You can use any combination of vegetables you like, but most of them should be root vegetables. Mine were roasted with garlic, crushed red pepper, oregano and rosemary, but you can use any herbs you like. I roast them in an oven bag to lock in all the flavor of the herbs, for 30 minutes at 400 F.

Bubble & Squeak

Serves 8

  • 1 lb. potatoes, roasted
  • 3 parsnips (10 oz.), roasted
  • 1 turnip (6 oz.), roasted
  • 5 oz. brussel sprouts, roasted
  • 2 eggs
  • salt and pepper, to taste

Finely chop the brussel sprouts. Mash all the root vegetables and combine with the brussel sprouts and onion.
Add egg, onion,salt and pepper, if necessary. (if vegetables were well seasoned with salt/pepper when roasted, you won’t need to add any additional salt and pepper).
Heat 3 tablespoon of oil in a large oven safe skillet.  Place mashed vegetable mixture into the skillet, pressing down to form an even layer.  Fry on medium heat for about 7 minutes.
Transfer to the broiler and cook for about 5 minutes, to brown the top.

What a delicious way to transform leftover cooked veggies!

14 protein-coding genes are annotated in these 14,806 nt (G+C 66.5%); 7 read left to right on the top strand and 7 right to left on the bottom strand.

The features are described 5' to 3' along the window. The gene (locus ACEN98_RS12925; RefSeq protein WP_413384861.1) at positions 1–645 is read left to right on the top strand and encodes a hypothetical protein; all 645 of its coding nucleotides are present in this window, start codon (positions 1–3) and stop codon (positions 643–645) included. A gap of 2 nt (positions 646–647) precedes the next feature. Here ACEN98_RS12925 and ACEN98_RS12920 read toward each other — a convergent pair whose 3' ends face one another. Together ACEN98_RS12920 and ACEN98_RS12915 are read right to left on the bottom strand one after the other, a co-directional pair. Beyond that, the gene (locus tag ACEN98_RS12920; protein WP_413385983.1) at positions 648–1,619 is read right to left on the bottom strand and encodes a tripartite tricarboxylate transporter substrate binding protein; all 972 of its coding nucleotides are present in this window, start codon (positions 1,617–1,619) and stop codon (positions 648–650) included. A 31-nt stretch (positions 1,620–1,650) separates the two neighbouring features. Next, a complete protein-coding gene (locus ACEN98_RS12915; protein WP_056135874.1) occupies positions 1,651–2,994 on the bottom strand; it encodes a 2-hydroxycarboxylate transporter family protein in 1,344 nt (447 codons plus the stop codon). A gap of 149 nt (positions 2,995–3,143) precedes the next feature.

Logo courtesy : Preeti

Check out the Blogging Marathon page for the other Blogging Marathoners doing BM# 32

Chef Mireille


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Reader Interactions


  1. Mir, you really open up a different world for us to read and know. Trust me, I would never have known all the things I read about, if not for you writing about them. Thank you..and this is surely a new thing and very interesting as well..:)..you caught me with the line though I am not a vegetarian..it looked like I am not a non veg..hehehh..:)..I never thought one would say that as I have known only folks mostly say other ways…:)

    • and for me it's the opposite the first time I saw the expression non-veg I thought it was weird because even non vegetarians eat vegetables right? and here since most people are not vegetarians, its only the vegetarians and vegans who have to label themselves